Concepts / Building Search UI / Geo search
May. 10, 2019

Overview

We will see how we can leverage the geo search capabilities of Algolia with the geoSearch connector. This demo is built with Google Maps but the core logic is not tied to any map provider. You can build your own map widget with a different provider (e.g. Leaflet).

Since wrapping Google Maps for Vue isn’t trivial, in this guide we will use the vue-googlemaps library to save time.

Dataset

We’ll use a dataset of 3000+ records of the biggest airports in the world.

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[
 {
    "objectID": "3797",
    "name": "John F Kennedy Intl",
    "city": "New York",
    "country": "United States",
    "iata_code": "JFK",
    "links_count": 911
    "_geoloc": {
      "lat": 40.639751,
      "lng": -73.778925
    }
  }
]

To be able to display hits on the map, we have the latitude and longitude stored in the record. We recommend storing it in the _geoloc attribute as it will allow you to do geo-filtering and and geo-sorting.

You can download the dataset on GitHub. Have a look at how to import it in Algolia.

Configure Index Settings

When displaying on a map, you still want the relevance to be good. For that let’s configure the index.

  • searchable attribubtes: we’re going to search in our 4 textual attributes: name, city, country and iata_code.
  • custom ranking: let’s use the number of other connected airports links_count as a ranking metric. The more connections the better.
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$index->setSettings([
  'searchableAttributes' => ['name', 'city', 'country', 'iata_code'],
  'customRanking' => ['desc(links_count)']
]);

Displaying hits

First of all, we will start by adding the vue-googlemaps library as expected:

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// main.js
import 'vue-googlemaps/dist/vue-googlemaps.css';
import VueGoogleMaps from 'vue-googlemaps';

Vue.use(VueGoogleMaps, {
  load: {
    // your Google API key
    apiKey: 'AIxxxxx',
  },
});

The next step is making a custom widget for Vue InstantSearch, in this case using geoSearch :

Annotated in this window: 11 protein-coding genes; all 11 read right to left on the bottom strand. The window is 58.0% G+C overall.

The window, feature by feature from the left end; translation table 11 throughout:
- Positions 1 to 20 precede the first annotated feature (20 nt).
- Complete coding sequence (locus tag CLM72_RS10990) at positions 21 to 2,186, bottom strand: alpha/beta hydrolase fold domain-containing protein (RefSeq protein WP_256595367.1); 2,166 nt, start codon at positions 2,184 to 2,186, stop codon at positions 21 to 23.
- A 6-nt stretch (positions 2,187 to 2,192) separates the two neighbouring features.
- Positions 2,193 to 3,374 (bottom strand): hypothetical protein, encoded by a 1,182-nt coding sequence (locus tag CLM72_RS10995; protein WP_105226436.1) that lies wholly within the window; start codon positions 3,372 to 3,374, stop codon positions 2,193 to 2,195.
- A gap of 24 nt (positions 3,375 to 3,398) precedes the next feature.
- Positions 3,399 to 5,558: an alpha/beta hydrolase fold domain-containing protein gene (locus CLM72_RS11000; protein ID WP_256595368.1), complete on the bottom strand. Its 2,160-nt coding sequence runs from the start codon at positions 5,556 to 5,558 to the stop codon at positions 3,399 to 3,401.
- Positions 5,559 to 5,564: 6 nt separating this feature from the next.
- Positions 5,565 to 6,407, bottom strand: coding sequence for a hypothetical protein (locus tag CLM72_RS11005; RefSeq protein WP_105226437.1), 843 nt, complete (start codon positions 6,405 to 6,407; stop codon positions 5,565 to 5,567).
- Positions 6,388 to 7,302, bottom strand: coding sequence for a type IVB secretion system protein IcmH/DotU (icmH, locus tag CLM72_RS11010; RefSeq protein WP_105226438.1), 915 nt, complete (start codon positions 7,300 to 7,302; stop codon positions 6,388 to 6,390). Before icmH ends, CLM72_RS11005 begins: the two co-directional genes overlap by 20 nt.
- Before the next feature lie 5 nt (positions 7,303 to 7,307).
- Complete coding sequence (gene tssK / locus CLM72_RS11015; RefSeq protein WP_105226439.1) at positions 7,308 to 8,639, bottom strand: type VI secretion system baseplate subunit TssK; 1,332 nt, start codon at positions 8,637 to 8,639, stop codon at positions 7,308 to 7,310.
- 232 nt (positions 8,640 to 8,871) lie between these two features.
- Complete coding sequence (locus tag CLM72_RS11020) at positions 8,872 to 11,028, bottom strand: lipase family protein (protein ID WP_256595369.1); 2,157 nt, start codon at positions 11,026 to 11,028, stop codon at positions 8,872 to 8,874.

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<script>
import { createWidgetMixin } from 'vue-instantsearch';
import { connectGeoSearch } from 'instantsearch.js/es/connectors';

export default {
  mixins: [createWidgetMixin({ connector: connectGeoSearch })],
};
</script>

Now that we have access to the data from the Geo Search connector, we want to add a regular map in the template. Note that to make the map actually visible, we will need to make sure it has a height given. This can be done with css by selecting the map element and giving it any height.

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<template>
  <div v-if="state" class="ais-GeoSearch">
    <googlemaps-map
      :center="center"
      :zoom.sync="zoom"
      class="ais-GeoSearch-map"
    >
    </googlemaps-map>
  </div>
</template>

<script>
export default {
  data() {
    return {
      center: {lat: 0, lng: 0},
      zoom: 12,
    };
  },
};
</script>

The final step is looping over this.state.items to display the hits from this search:

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<template>
  <div v-if="state" class="ais-GeoSearch">
    <googlemaps-map
      :center="center"
      :zoom.sync="zoom"
      class="ais-GeoSearch-map"
    >
      <googlemaps-marker
        v-for="item of state.items"
        :key="item.objectID"
        :title="item.name"
        :position="item._geoloc"
      />
    </googlemaps-map>
  </div>
</template>

<script>
import { createWidgetMixin } from 'vue-instantsearch';
import { connectGeoSearch } from 'instantsearch.js/es/connectors';

export default {
  mixins: [createWidgetMixin({ connector: connectGeoSearch })],
  data() {
    return {
      zoom: 12,
    };
  },
  computed: {
    center() {
      return this.state.items[0]._geoloc;
    },
  },
};
</script>

That’s it! Now you should have a complete geo search experience! Don’t forget that the complete source code of the example is available on GitHub.

Going further

This guide only explains how to display hits on a map, but geoSearch connector has more features, like refining the search when the map moves, automatically centering on the correct items etc. Feel free to explore the options given to state from the connector to make these experiences.

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